By most metrics, Chien-Ming Wang's second start in the majors was better than his first one; he pitched deeper into the game (working five innings and 86 pitches instead of four and 60) and had better movement on his sinker, getting 10 groundouts against three flyouts.
But more than anything else, his outing in the Nationals' 6-4 loss to the Braves on Wednesday afternoon was another reminder of how laborious - and occasionally, frustrating - of a process it will be to come all the way back from a shoulder operation the Nationals have said had no precedent in baseball.
He allowed six runs (though only two of them were earned) on seven hits in five innings in his second consecutive loss. And four runs were unearned because of a throwing error Wang made in the fifth inning after fielding a grounder.
There are no expectations on Wang to become a mainstay in the Nationals' rotation this year; the team has spent a year and a half helping him through the rehab process after he tore the capsule in his right shoulder, and has spent the entire process knowing the Taiwanese pitcher was a gamble, not a sure thing. He's pitching in games that count now, though, and he was well aware the Nationals missed a chance to sweep the Braves on Wednesday because of how he pitched.
"I didn't complete my job today," he said, through interpreter John Hsu. "I didn't help the team win the game."
He had trouble at times throwing his sinker for strikes, which forced him to come over the plate, and his secondary pitches - the ones that require the most arm strength and the ones that manager Davey Johnson thought would be the last to return - clearly aren't there yet. He hung a curveball to Dan Uggla in the fifth inning for a three-run homer that put the Braves up 6-0.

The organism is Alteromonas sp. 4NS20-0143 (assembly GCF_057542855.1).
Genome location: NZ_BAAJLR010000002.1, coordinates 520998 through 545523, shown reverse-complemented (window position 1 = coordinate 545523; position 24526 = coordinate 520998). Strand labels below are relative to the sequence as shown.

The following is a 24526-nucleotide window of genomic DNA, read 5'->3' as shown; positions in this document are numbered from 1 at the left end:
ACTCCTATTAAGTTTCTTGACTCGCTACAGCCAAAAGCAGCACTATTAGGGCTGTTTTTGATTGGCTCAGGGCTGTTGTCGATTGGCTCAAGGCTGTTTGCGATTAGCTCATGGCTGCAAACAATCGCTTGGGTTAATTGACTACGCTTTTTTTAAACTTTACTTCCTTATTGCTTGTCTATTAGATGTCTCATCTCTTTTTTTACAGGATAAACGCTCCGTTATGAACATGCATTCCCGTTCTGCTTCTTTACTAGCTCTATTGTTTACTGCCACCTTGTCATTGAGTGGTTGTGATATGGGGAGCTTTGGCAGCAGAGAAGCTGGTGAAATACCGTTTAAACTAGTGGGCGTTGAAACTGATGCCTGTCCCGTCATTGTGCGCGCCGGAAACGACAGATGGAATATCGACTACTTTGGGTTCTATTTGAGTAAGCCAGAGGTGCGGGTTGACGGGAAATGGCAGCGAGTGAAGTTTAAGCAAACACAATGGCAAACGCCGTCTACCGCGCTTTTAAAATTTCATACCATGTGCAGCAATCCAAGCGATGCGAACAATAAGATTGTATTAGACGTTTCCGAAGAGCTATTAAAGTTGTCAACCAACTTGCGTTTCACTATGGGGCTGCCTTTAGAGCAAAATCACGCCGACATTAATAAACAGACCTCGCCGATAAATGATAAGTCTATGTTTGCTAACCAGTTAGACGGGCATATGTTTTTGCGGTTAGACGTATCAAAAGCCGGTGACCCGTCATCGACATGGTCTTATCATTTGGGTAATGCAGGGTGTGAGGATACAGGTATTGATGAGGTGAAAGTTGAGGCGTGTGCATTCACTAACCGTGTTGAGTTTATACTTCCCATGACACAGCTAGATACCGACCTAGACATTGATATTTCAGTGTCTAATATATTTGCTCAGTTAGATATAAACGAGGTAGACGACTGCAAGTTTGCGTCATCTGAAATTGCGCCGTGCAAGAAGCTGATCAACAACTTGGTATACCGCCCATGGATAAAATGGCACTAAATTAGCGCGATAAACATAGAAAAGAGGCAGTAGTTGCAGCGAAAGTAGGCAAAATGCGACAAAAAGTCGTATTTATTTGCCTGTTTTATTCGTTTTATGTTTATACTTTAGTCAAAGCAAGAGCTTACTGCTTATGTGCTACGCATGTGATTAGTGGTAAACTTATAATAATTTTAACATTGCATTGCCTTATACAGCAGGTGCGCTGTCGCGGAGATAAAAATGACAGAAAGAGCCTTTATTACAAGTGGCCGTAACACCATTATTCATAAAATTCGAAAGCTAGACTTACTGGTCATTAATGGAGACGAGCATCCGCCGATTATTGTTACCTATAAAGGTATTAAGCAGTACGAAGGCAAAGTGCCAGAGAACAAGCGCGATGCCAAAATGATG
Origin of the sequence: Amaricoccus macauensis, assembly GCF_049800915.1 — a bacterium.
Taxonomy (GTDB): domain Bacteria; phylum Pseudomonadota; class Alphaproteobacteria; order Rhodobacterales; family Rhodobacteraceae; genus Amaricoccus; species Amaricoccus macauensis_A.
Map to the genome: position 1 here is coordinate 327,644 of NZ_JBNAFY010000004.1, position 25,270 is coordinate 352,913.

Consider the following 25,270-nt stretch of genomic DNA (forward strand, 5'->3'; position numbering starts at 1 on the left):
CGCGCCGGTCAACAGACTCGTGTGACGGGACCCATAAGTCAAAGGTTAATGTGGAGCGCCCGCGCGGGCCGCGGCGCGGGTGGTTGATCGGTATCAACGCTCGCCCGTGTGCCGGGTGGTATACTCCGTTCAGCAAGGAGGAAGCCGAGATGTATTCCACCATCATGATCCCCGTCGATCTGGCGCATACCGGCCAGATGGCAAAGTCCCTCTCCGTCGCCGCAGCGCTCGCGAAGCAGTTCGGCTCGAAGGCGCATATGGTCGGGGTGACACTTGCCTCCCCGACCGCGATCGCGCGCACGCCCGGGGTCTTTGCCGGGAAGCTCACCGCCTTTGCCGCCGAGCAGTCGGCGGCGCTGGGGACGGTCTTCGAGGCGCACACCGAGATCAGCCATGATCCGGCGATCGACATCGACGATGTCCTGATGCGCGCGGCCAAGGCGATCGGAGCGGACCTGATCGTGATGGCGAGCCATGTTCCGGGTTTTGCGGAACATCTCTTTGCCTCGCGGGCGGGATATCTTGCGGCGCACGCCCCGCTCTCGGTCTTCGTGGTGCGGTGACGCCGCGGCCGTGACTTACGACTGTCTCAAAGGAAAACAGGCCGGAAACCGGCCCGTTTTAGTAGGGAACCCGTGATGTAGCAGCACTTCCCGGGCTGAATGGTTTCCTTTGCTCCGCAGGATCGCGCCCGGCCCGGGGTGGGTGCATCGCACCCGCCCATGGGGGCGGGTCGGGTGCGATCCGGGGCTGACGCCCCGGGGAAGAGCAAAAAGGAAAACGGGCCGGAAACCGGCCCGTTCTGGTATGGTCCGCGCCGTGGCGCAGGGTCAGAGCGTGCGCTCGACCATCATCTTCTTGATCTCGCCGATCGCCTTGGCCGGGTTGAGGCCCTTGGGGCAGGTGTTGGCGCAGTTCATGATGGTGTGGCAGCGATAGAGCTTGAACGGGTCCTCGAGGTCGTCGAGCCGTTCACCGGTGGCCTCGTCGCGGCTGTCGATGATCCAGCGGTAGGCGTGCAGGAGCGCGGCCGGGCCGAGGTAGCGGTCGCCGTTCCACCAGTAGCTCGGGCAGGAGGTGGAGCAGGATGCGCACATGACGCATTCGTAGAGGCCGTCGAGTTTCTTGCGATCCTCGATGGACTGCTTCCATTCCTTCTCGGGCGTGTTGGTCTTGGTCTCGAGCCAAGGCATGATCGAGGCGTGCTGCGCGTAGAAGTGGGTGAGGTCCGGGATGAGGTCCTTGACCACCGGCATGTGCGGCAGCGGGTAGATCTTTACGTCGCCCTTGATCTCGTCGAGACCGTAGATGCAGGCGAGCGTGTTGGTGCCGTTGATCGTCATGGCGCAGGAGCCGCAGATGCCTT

"We were ahead in the count," catcher Jesus Flores said. "He was trying to throw it down in the dirt."
The Nationals rallied for four runs in the sixth inning, but a 22-minute rain delay that came in the middle of the inning short-circuited their rally, and they couldn't do anything against the Braves' dominant bullpen.
In the process, they fell back to four games below .500, instead of finishing a sweep of the National League wild card leaders and heading into a 10-game road trip with a surge of momentum. They're at the point of trying to make determinations about their future while still trying to win games, and in Wang's case, that's going to be especially tricky to manage.
"He was crisper. His ball was moving more," Johnson said. "He threw some good breaking balls. It was a step in the right direction."